Search results for: Adult education
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Coinciding with Jewish Disability Awareness and Inclusion Month, the Marcus JCC of Atlanta’s Lisa F. Brill Institute for Jewish Learning offers inclusive education classes through the Florence Melton School of Adult Jewish Learning virtually via Zoom.
Updated: Apr. 20, 2021
One of the most important things Jewish educators can do is model life-long learning. Using the summer months to invest in yourself as a learner and as a professional is an effective way to grow as an educator, deepen your impact on students, and remain inspired! See below for more information about Pardes’ various summer professional development opportunities.
Updated: Apr. 13, 2021
This installment from Jewish educators–covering adult education (for the first time), day schools, and early childhood education—serves as both a reflection on the last 12 months in Jewish education, as well as a moment to pause and imagine what the future of Jewish education might look like moving forward. In many ways it is this challenge that has embodied the heroics of Jewish educators in the last year—being on call to serve the immediate myriad crises that the pandemic presented on a daily basis, while simultaneously, or at least in parallel, ensuring that the “new normal” of Jewish education would be an enhanced and improved version of its pre-pandemic state.
Updated: Mar. 22, 2021
For many years, I’ve been involved in planning adult education programs for our community in Stamford. When the coronavirus exploded on us earlier this year in March, we were forced (as were all other communities) to immediately make alternate plans for the programming that we had in place. The Shabbat scholar-in-residence weekends we had booked had to be cancelled, of course. However, we thought we might be able to pivot—and continue to offer the regular weeknight shul classes and the onetime weeknight guest scholars online via Zoom (a technology that I had heard about pre-COVID, but admittedly never had used before March).
Updated: Jan. 11, 2021
This year’s digital version of the Limmud Festival attracted record participation as the cross-communal event celebrated its 40th anniversary. More than 3,800 people bought tickets but organisers calculate that once multiple viewers on screened sessions were factored in, the number of participants reached 5,000.
Updated: Jan. 10, 2021
The passing of Rabbi Lord Jonathan Sacks zt”l leaves thousands if not millions of people of faith — Orthodox and non-Orthodox, Jewish and gentile — mourning their teacher and source of inspiration. Everyone is unique but some of us, just a few, are irreplaceable. I doubt whether anyone can fill Rabbi Sacks’ oversized role in this world. In this age of disbelief, Rabbi Sacks improbably achieved great success in projecting an uncompromising pride and confidence in the wisdom of Jewish tradition, motivating non-affiliated Jews to come closer to tradition, inspiring faith in people across all nations and religions, and achieving respect for his global message of the societal importance of family, community, morality and religious faith.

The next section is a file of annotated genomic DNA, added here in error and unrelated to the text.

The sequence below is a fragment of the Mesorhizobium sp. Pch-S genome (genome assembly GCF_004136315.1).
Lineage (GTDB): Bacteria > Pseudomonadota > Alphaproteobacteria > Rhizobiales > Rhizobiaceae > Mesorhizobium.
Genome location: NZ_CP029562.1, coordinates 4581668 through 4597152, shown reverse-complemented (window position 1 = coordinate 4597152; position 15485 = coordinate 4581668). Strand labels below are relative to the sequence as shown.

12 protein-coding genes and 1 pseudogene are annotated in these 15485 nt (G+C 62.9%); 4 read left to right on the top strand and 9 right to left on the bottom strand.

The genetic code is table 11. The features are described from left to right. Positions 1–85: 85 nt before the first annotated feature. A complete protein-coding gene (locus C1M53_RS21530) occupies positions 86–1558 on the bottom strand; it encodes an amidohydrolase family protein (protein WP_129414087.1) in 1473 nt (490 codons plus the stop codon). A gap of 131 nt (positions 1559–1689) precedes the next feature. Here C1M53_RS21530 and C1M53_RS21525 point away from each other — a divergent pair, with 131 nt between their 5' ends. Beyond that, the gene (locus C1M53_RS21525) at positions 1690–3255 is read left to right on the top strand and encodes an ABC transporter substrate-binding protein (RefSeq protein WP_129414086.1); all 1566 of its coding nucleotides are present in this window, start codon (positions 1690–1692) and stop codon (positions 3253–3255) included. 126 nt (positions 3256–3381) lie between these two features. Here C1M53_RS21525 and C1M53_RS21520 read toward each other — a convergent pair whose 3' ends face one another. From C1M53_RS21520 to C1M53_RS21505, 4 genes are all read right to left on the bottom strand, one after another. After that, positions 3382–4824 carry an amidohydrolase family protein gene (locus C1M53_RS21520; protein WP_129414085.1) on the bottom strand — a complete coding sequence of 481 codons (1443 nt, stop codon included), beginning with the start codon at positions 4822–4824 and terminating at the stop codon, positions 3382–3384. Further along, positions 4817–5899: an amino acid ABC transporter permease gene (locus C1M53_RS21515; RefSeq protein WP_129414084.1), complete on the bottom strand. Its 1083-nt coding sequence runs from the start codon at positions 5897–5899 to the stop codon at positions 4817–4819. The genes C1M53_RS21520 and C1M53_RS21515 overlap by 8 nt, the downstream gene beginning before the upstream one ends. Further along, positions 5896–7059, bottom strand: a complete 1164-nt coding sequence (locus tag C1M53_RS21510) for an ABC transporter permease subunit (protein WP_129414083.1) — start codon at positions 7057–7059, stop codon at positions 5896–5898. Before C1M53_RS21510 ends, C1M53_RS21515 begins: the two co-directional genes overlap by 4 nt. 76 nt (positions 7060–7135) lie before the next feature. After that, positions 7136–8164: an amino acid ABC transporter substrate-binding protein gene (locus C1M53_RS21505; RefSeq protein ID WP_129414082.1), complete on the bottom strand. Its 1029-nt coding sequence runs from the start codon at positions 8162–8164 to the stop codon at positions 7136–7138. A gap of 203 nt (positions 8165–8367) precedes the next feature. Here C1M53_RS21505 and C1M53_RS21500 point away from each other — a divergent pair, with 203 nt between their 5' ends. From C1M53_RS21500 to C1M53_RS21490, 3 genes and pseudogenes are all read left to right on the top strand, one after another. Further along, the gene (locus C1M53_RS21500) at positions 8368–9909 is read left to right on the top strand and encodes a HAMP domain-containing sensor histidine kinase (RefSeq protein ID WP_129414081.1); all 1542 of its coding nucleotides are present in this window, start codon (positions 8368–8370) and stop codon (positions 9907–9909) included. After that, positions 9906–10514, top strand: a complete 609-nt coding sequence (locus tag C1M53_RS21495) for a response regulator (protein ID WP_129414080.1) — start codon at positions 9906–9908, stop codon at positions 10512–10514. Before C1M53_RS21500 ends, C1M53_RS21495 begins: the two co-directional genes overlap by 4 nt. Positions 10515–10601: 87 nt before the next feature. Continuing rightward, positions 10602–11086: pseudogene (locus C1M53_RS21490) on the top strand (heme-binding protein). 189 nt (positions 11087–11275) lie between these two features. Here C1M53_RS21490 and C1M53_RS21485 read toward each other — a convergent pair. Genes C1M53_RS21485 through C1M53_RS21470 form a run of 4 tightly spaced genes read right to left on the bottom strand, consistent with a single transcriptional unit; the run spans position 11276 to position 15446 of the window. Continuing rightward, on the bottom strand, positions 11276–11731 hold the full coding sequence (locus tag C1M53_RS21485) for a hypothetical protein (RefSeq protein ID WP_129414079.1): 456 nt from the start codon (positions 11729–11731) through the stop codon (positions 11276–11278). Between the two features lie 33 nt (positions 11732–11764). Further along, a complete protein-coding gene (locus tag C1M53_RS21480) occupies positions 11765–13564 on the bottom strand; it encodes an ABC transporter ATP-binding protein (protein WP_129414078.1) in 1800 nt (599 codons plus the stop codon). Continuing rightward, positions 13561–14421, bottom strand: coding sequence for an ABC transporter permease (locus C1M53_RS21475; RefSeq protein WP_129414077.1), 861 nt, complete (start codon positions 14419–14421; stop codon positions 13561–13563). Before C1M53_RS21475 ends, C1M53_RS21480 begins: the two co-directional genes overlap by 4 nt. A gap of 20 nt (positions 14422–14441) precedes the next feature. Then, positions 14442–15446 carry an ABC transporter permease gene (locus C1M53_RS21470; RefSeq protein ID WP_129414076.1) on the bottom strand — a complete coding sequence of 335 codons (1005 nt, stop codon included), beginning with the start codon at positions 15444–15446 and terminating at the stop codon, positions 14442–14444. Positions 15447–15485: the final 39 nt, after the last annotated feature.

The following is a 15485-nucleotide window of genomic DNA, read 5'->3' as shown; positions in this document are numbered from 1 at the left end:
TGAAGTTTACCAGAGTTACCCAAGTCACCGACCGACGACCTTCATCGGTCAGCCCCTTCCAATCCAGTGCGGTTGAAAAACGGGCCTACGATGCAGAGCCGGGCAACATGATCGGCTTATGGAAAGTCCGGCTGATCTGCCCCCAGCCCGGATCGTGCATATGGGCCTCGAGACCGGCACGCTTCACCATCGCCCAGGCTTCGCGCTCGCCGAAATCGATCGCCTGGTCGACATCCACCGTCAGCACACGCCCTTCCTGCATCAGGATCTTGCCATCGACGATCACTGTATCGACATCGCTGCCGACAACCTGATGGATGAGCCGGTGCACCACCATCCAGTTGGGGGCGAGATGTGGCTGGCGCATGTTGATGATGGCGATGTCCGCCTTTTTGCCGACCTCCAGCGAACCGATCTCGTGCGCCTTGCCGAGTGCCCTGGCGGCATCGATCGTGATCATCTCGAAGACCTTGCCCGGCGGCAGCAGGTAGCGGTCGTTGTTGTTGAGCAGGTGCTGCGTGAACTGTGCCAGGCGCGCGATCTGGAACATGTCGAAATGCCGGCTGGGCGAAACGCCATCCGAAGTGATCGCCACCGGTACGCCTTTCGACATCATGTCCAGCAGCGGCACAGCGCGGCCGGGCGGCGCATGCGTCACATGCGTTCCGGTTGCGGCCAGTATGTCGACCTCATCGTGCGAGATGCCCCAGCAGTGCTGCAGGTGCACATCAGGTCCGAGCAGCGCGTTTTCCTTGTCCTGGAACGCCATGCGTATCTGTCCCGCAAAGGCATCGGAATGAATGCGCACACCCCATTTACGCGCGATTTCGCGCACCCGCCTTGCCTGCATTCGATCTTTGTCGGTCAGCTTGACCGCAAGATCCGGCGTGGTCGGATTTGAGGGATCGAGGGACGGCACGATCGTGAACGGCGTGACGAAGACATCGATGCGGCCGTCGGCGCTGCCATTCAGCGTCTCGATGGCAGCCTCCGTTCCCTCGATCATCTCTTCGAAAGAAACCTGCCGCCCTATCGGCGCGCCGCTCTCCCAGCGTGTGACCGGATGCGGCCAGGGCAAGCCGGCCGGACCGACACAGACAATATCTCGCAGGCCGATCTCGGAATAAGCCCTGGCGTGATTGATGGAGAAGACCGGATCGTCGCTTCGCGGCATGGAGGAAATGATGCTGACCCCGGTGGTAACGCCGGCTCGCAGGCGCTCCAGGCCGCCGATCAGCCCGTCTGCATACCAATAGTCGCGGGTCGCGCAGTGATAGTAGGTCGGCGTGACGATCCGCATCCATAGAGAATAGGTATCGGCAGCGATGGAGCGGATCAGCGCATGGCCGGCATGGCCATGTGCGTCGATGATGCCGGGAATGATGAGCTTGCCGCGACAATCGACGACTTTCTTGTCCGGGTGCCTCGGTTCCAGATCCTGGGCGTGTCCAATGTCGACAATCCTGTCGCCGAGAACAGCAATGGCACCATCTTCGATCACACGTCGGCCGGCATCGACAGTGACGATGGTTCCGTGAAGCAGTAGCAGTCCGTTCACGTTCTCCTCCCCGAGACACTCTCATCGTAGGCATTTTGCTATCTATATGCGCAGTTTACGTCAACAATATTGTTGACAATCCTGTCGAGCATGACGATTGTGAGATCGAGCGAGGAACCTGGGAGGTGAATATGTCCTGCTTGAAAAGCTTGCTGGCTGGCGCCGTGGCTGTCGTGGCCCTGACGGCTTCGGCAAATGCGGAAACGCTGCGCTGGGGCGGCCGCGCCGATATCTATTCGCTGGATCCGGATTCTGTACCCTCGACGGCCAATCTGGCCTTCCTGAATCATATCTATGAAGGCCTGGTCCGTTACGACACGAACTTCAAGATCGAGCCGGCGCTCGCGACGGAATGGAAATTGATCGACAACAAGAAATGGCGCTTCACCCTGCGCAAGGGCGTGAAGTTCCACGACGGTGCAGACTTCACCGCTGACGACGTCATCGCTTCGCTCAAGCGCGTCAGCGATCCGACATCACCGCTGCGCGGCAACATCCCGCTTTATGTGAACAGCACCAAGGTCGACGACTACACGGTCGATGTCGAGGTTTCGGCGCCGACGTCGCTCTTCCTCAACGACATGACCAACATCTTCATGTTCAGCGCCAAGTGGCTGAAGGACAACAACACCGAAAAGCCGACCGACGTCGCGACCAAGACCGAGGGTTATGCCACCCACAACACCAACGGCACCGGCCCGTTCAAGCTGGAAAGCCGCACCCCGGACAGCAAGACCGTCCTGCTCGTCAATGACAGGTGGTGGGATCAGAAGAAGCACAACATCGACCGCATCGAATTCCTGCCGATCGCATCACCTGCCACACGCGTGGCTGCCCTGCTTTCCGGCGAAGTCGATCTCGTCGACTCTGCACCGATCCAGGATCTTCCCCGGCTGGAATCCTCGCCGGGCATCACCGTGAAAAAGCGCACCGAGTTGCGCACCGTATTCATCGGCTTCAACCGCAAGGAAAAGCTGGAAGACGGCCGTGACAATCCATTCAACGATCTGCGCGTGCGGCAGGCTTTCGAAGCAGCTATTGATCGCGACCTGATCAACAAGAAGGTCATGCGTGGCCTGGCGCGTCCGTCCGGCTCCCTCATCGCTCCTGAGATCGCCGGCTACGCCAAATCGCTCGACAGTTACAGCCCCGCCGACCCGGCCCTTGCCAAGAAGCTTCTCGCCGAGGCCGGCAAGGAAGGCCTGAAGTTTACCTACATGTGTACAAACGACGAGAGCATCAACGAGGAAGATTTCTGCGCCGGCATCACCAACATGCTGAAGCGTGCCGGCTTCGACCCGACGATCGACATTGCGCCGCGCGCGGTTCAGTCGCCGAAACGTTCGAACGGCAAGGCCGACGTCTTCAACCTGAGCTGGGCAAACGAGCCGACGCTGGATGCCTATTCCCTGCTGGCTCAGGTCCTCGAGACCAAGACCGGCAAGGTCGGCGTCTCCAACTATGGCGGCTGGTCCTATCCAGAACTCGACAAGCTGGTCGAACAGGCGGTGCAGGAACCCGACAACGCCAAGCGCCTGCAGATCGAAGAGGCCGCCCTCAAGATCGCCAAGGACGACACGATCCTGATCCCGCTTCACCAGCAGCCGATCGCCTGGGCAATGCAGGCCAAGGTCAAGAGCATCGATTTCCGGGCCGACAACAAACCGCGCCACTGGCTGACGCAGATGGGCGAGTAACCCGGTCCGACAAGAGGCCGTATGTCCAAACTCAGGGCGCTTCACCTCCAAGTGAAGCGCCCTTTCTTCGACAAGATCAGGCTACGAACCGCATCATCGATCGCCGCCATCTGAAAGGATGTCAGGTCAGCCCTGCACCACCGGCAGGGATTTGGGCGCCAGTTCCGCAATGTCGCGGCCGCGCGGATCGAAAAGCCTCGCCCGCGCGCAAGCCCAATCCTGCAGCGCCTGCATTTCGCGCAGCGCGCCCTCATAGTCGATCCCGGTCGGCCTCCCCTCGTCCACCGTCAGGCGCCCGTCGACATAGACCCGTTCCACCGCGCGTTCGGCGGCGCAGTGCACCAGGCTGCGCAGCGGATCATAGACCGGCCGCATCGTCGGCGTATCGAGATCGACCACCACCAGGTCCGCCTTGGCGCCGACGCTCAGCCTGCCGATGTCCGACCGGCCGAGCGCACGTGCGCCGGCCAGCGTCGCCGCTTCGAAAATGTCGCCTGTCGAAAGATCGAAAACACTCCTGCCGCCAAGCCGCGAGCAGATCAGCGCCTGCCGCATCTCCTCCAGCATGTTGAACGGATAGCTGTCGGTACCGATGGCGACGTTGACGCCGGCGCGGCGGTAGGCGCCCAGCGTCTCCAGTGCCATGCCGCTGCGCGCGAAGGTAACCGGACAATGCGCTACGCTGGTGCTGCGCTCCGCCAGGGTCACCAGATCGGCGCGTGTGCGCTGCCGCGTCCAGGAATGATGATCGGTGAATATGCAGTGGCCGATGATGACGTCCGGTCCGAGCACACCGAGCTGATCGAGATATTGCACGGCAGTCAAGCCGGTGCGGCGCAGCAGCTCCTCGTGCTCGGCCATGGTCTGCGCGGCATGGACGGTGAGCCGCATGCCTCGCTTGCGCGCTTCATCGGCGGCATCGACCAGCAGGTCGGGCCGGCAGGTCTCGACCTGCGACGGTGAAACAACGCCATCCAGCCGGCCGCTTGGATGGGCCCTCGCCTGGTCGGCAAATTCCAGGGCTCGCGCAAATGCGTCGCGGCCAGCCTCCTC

Updated: Nov. 15, 2020
Take a deep dive into the art of crafting and facilitating an interactive text study for adult learners! Learn practical skills, workshop, and teach your newly designed session! Participate in the Pardes Online Adult Educators Bootcamp this winter break (December 27, 2020 – January 3, 2021) and transform the way you teach Jewish texts!
Updated: Nov. 04, 2020
While many fine institutions exist to teach Torah to the next generation of Jewish leaders, rarely are these scholars taught how to teach the Torah that they have learned. Despite the lack of teacher training, Jewish professionals are simply expected to be able to teach Torah well. Pardes institute believes that a significant increase in the number of highly-trained Torah teachers has the capacity to radically change the Jewish community’s relationship to its spiritual and intellectual heritage. Through this teacher training bootcamp (June 21-July 2, 2020), Pardes aims to significantly improve the quality of adult Jewish education in the North American Jewish community.
Updated: May. 13, 2020
In the past few weeks, thousands of people around the world, who were only marginally connected to Jewish learning, if at all, have attended online classes. They are homebound, in desperate search for connection, intellectual stimulation and safe activities. We have a whole new population of learners who has joined the ranks of those who already participated regularly in classes. When life goes back to normal and people are allowed to leave their homes, go to work, etc., what will happen to those students? Will they turn around and say “thank you, this was great, but now I can go back to what I did before?” Or will they have experienced something that has deeply touched their souls and from which they can no longer move away? Will these new learners join our in-person classes? Or will they expect online learning options? What offerings will we, educators, need to create for them?
Updated: Apr. 30, 2020
Most of us learned content through lecture, and demonstrated mastery by writing papers. In other words, through modeling plus drill and practice, we learned to create well-structured, interesting talks. Despite deep praise for chevruta, i.e., learning in pairs or small groups, no one showed us how to proceed. For three decades, as both student and teacher, I have been chasing this esoteric knowledge. Today, I would like to share some of what I caught — one possible method of teaching text through discussion.
Updated: Jan. 20, 2020